Report ranges and directions. If you have a potential fight at a plex, let the FC know how many AU it is from the gate to the system where the fleet is. If a target is on grid with you, number of kilometers and direction towards a celestial can make for a possible bounce and drop on the target for tackle.

Once engaged in a fight, remember your goal is to stay alive. If the target gets away because you need to burn off, that's OK. There will be more fights, but you might be the last good scout.

Also, sometimes the FC will ask you to do something that puts you at risk, like jumping into a gate camp or trailing closely behind an enemy fleet. Although your goal is to stay alive, the reason we use scouts is because its less costly to lose a scout than it is to whelp the fleet. If you die while scouting, make sure you let the FC know and go reship.

Handy Hint: Watch out for squirrel chasing. A small gang of 5-7 frigates might like to chase every war target and pirate ship they see, but a larger heavier fleet is looking for a bigger fight. Try to focus and make sure you and the FC agree before chasing after every possible target.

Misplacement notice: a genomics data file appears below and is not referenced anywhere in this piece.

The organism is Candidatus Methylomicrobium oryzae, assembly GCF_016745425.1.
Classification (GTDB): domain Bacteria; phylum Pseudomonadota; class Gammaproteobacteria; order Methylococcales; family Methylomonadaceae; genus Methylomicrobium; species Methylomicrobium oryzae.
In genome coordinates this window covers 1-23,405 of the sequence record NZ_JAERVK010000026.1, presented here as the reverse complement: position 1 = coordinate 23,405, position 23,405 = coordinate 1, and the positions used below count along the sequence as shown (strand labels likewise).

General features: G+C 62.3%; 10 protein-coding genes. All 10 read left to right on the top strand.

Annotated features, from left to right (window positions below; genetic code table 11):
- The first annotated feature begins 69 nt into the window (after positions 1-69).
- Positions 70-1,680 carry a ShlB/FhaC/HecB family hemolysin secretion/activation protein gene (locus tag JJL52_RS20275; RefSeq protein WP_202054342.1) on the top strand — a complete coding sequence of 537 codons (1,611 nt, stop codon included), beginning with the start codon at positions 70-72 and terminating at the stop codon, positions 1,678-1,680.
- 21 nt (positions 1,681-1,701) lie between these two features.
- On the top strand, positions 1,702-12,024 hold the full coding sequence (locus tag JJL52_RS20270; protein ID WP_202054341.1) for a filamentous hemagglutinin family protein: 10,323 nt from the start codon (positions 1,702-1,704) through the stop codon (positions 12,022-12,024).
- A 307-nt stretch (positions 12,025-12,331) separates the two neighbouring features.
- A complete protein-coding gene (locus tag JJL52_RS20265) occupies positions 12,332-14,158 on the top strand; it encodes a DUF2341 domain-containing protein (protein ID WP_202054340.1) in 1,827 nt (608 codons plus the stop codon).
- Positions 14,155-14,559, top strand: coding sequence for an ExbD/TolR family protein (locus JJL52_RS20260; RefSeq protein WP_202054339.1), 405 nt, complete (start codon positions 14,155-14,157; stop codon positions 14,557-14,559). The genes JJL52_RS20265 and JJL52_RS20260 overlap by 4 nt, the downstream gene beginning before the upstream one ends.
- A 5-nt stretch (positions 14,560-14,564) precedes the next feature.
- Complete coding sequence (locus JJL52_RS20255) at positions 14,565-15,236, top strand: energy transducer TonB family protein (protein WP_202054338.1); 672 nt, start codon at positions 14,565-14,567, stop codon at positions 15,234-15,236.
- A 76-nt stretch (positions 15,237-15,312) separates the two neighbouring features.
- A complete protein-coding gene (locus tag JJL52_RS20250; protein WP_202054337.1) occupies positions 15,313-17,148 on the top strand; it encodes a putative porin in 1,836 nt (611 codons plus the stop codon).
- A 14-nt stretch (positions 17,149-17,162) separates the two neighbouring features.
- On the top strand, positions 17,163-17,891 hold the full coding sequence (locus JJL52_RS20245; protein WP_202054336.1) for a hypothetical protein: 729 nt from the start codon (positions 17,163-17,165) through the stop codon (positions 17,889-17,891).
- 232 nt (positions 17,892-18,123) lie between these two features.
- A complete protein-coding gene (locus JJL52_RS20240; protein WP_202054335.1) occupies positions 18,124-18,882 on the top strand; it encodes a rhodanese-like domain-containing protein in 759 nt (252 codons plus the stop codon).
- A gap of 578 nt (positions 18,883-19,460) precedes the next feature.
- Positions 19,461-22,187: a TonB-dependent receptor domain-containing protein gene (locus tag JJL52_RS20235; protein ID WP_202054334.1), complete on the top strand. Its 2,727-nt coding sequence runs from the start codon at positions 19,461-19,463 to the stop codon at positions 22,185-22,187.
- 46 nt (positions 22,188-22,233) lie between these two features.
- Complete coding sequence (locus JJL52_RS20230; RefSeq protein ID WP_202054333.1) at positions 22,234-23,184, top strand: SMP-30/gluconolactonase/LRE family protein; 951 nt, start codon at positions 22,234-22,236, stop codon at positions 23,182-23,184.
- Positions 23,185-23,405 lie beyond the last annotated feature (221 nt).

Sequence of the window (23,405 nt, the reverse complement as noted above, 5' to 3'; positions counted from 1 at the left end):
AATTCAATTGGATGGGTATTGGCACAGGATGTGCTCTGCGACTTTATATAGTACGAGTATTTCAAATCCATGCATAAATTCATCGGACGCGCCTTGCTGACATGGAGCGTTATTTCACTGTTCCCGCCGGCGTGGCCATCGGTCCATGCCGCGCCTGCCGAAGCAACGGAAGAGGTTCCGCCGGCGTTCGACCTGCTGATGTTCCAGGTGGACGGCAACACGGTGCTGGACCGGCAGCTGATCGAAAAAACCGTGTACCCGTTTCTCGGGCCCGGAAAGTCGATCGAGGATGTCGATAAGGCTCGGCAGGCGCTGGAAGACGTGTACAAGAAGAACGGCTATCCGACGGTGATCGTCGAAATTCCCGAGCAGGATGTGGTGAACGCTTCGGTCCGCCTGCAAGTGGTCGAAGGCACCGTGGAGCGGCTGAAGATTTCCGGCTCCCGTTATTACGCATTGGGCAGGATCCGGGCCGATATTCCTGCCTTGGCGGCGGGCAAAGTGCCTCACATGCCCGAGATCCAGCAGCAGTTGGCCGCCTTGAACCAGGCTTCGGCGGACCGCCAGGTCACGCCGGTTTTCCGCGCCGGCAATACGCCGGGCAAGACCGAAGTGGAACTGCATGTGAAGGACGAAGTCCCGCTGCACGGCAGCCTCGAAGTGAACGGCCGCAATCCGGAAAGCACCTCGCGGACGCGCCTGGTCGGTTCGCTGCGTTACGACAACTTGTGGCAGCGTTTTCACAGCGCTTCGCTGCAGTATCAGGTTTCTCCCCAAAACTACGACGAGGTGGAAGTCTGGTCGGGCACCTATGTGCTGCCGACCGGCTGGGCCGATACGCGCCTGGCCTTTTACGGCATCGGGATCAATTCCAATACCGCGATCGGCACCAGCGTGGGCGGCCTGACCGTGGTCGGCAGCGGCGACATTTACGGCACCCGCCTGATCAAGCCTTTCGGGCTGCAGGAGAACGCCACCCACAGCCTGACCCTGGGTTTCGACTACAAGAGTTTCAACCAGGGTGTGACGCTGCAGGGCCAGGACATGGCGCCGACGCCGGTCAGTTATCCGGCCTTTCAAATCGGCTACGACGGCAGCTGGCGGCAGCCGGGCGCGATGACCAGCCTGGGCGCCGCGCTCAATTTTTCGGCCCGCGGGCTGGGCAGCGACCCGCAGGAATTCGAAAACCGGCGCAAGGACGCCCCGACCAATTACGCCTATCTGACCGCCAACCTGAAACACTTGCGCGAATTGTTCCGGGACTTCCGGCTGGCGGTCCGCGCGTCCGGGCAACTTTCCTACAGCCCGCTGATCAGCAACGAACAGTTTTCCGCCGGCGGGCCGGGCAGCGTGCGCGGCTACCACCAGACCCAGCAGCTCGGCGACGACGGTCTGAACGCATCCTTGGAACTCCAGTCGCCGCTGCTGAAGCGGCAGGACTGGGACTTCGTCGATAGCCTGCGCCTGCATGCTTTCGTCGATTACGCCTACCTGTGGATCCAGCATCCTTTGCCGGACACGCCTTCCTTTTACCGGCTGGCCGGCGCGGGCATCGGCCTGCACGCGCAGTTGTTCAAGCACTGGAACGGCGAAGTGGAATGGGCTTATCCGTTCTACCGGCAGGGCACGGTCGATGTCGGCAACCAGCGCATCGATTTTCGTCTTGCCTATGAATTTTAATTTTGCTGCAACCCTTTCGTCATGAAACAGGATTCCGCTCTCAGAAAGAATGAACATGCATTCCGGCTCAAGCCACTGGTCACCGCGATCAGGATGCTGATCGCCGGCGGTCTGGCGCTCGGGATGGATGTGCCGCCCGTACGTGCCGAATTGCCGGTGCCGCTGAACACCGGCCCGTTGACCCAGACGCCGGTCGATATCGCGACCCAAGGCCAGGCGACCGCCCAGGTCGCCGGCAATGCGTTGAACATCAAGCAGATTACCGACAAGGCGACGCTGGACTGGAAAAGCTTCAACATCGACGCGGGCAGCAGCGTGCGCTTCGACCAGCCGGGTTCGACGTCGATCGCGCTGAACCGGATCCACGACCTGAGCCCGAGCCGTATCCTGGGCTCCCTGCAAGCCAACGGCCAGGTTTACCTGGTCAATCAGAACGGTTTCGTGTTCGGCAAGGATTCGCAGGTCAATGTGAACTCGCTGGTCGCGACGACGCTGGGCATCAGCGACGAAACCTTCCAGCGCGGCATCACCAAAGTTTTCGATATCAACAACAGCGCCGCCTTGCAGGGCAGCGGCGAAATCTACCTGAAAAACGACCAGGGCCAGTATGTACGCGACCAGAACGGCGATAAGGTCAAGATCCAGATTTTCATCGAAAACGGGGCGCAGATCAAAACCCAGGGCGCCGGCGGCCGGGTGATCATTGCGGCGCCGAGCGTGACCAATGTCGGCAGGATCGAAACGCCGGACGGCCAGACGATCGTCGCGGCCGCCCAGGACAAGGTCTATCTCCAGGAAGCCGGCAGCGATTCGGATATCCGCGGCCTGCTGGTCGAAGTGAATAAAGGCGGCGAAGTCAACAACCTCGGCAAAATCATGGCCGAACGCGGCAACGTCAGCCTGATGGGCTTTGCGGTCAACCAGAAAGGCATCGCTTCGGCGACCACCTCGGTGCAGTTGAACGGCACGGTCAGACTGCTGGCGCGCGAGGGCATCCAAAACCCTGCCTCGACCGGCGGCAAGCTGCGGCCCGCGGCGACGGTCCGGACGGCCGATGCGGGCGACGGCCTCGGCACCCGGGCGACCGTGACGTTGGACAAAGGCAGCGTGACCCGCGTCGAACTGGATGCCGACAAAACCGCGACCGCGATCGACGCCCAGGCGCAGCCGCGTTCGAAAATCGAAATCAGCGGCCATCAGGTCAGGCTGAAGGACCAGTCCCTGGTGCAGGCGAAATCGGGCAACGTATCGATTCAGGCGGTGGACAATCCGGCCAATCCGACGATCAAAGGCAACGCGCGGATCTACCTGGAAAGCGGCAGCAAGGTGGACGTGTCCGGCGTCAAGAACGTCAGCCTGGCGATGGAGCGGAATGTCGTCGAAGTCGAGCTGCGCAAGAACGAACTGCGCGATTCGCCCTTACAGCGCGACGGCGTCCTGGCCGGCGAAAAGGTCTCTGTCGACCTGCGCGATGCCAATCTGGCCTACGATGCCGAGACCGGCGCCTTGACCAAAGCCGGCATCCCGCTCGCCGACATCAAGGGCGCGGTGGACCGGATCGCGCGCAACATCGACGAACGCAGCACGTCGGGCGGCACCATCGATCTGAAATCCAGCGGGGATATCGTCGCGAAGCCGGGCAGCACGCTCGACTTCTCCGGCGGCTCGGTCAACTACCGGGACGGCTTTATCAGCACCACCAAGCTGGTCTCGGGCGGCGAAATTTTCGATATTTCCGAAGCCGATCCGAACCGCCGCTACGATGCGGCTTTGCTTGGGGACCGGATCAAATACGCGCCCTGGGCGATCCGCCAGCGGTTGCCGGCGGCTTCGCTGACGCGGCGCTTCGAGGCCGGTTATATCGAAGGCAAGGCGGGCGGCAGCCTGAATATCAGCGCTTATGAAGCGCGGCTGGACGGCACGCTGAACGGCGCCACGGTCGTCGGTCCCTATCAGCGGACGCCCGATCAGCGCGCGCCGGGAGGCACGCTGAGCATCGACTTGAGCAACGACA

Sometimes a fleet will require multiple scouts, especially when searching multiple systems for a target ship/fleet. When this happens you need to continue giving clear and concise reports but also including the system name and your name, i.e. report in third person. For example,
"Kirith jumping into Deven, three in local, two war targets and one pie, names linked in fleet chat. Nothing on scan, two plexes, a small and a novice, out of scan range."

Later on, if you find a target, you need to reiterate who and where you are. As a bad example:
"I have a moa jumping through, following!"

Even though the scout might have said "warping to Suj gate in Nagamenmen" a few seconds ago, the context might have been lost by the time the FC got the recent message. Instead:

"Kirith, in Nagamenmem, on the Sujarento gate with war target Moa who is jumping through to Suj. Following..."

Now the FC knows the context and location and can respond appropriately, whether its calling you back or sending reinforcements.

Handy Hint: If you need to get the attention of the FC and quiet everyone else, say "BREAK BREAK!" followed by your intel.

Tools of the Trade

There are a number of ships that can be used for scouting with their strengths and weaknesses.